I 58
Semantic Truth/T-Concept/Brendel: should be ontologically neutral in relation to truth value-bearers. VsRealism: should the T-concept force a realistic position, it could not function as minimal consensus of all knowledge conceptions.
VsTarski: he is often accused of his T-concept being based on an uncritical realism. (Because of the existence of state of affairs as truth makers.)
TarskiVsVs: no realism is implied, but only that if a statement is rejected, then also the assertion of the truth of this statement. (Tarski 1944, 169).
I 59
JenningsVsTarski: his T-term is ambivalent: a) semantic, as relation between statements and the state of affairs b) that only an equivalence of two statements (e.g. "snow is white" and, "sn..."is true") (Jennings 1987). I.e. the assertiveness conditions are the same. But then the semantic dimension is abandoned!
Brendel: Thesis: we should keep the semantic T-concept, which however is not ontologically neutral.

Bre I
E. Brendel
Wahrheit und Wissen Paderborn 1999
Wright, Cr. Rorty Vs Wright, Cr. VI 40
WrightVsTarski/Rorty: he has not succeeded to specify a standard. Wright: two standards: legitimate assertibility and truth. Difference: the pursuit of one is necessarily also the pursuit of the other, but success with one is not necessarily a success with the other.
Metaphysics/Wright/Rorty: "metaphysical activism". Wants to keep correspondence and representation alive.
RortyVsWright: from the fact that beliefs can be justified without being true (admittedly) it does not follow that two standards are followed. Nor that we have two obligations.
1) to justify actions, and
2) another obligation to do the right thing.
It simply shows that what is justified with one audience is not necessarily so in front of another.
Disquotation/Deflationism/Wright: the deflationist thinks that by the disquotation principle the content of the truth predicate is completely fixed.
Wright: There is a "biconditional connection between the claim a proposition is true, and the appropriate use of this sentence produced by the disquotation principle, which serves and the purpose of explanation."
VI 41
"Any genuine assertion practice is just the same as it would be if truth were the goal consciously set." Rorty: Wright believes that two choices can be distinguished by asking whether they are "de facto" not "guided" by one but by other consideration.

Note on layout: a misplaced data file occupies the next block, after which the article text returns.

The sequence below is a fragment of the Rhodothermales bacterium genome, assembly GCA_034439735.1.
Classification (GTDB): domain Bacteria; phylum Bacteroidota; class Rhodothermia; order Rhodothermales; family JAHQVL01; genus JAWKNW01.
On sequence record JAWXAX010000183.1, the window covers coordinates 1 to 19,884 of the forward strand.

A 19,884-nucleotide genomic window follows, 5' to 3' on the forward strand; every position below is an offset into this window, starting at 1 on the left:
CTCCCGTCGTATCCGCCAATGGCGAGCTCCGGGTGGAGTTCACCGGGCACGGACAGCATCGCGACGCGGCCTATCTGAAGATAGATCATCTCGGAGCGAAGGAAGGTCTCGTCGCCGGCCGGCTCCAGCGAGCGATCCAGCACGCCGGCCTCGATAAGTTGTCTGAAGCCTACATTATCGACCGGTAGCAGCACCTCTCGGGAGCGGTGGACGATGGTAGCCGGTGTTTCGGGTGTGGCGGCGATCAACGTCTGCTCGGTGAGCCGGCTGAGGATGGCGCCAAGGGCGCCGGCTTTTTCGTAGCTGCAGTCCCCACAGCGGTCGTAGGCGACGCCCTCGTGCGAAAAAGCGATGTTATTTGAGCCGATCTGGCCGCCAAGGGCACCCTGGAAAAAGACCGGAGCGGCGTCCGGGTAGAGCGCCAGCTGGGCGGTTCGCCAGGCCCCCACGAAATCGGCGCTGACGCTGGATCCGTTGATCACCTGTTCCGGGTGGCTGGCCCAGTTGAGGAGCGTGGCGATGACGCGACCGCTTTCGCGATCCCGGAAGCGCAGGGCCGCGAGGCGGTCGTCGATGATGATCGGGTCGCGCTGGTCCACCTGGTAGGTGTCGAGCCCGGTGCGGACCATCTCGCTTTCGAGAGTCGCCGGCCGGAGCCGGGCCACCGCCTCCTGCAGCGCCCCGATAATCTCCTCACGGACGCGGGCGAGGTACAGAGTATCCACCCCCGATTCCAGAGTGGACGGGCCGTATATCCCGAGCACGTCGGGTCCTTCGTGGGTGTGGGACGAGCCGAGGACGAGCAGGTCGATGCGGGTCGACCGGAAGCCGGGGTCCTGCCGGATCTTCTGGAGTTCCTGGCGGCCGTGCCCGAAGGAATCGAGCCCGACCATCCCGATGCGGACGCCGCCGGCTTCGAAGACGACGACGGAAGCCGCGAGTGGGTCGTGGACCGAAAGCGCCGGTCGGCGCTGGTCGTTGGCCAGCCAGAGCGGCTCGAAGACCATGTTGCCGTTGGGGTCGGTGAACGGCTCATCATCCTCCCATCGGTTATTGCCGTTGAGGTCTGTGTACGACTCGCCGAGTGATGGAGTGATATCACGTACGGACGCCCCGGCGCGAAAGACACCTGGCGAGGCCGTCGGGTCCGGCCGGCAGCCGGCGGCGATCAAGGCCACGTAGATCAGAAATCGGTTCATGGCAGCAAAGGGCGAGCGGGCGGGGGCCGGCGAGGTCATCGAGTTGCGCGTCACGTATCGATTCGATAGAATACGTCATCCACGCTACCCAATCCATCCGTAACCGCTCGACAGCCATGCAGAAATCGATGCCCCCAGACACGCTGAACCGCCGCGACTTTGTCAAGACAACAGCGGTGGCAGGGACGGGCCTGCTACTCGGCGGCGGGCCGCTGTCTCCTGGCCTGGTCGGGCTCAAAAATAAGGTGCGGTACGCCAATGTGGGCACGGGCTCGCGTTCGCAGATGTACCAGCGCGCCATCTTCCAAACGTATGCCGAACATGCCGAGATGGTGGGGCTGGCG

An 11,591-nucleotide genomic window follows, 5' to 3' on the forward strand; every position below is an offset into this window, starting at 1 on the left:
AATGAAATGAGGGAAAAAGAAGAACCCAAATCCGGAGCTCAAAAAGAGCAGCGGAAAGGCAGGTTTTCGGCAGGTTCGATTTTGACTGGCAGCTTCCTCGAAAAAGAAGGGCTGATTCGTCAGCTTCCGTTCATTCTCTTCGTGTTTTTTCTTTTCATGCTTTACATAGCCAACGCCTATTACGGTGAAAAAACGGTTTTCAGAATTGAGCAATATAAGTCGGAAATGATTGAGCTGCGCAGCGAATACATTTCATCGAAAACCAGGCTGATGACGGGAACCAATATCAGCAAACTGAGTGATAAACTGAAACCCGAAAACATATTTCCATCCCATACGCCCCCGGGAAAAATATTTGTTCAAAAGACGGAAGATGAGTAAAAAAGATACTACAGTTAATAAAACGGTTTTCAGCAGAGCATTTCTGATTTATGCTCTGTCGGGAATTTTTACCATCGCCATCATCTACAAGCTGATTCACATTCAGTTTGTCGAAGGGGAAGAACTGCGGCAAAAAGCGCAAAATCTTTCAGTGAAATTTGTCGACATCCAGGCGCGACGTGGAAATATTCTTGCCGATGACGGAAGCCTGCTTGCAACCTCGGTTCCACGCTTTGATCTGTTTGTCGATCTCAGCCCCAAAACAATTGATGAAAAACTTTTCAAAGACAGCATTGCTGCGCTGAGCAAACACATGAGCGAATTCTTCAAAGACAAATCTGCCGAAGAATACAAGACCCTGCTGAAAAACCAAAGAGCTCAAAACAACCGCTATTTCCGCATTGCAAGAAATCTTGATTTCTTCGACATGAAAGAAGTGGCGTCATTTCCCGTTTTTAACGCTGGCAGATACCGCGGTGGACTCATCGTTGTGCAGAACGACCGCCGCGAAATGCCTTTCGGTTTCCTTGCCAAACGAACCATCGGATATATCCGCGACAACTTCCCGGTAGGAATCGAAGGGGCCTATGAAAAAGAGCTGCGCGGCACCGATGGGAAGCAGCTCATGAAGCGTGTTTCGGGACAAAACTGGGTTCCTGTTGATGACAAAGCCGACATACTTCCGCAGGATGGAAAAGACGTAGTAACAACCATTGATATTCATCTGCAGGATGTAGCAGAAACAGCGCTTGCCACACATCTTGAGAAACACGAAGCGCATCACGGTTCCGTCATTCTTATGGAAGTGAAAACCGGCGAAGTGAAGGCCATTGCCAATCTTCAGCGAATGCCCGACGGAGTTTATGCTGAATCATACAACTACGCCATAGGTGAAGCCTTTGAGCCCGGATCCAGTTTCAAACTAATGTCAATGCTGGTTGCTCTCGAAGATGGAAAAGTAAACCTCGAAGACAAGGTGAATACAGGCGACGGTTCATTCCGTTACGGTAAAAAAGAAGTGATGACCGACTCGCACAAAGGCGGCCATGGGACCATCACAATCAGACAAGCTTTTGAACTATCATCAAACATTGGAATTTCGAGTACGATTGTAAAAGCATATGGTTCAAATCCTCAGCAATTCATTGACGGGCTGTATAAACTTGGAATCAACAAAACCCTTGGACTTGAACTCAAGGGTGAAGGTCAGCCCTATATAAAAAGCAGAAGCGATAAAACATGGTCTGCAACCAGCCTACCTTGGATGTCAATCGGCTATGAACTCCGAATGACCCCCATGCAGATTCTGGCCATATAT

RortyVsWright: is it sufficient for the actual existence of such a power, however, if the player believes the relevant fact is given?
E.g. I believe I fulfill the will of the gods by a certain behavior. My critic - Atheist - says there is no will of the gods, so it could not be my standard.
VI 42
I reply that this is reductionist and that my own belief of what standard I fulfill makes the difference. RortyVsWright: he should not be happy about this defense strategy of atheists. An imaginative player will always have more and more control systems in function than you can tell apart.
VI 42/43
Wright: must either admit that his goal is then normative in a descriptive sense when the player believes this, or specify another criterion (recourse). Wright: the thesis that possession of truth consists in the "fulfillment of a normative condition distinct from the claim authorization" is equal to the thesis that "truth is a real property".
Truth/Wright: thesis: truth is an independent standard. (Sic, VI 42/43) WrightVsDeflationism, Wright pro type of minimalism with truth as an independent standard in addition to a mere property of sentences.
VI 45
Representation/Convergence/RortyVsWright: but his example is highly revealing: he thinks, e.g. what the "intuitive" linking of representationality with convergence is based on is the following "truism" about "convergence/representation": "If two devices for representation fulfill the same function, a different output is generated in favorable conditions when there is a different input."
VI 46
Wright: must distinguish here between different discourses (for example, about physics or the comical), in which the cognitive is appropriate or not. The humor (the "base") could be different, although people could not be blamed for that. Metaphysics/Wright/Rorty: such questions can only be decided a priori. Namely: e.g. the question of the cognitive status of a discourse!
VI 46/47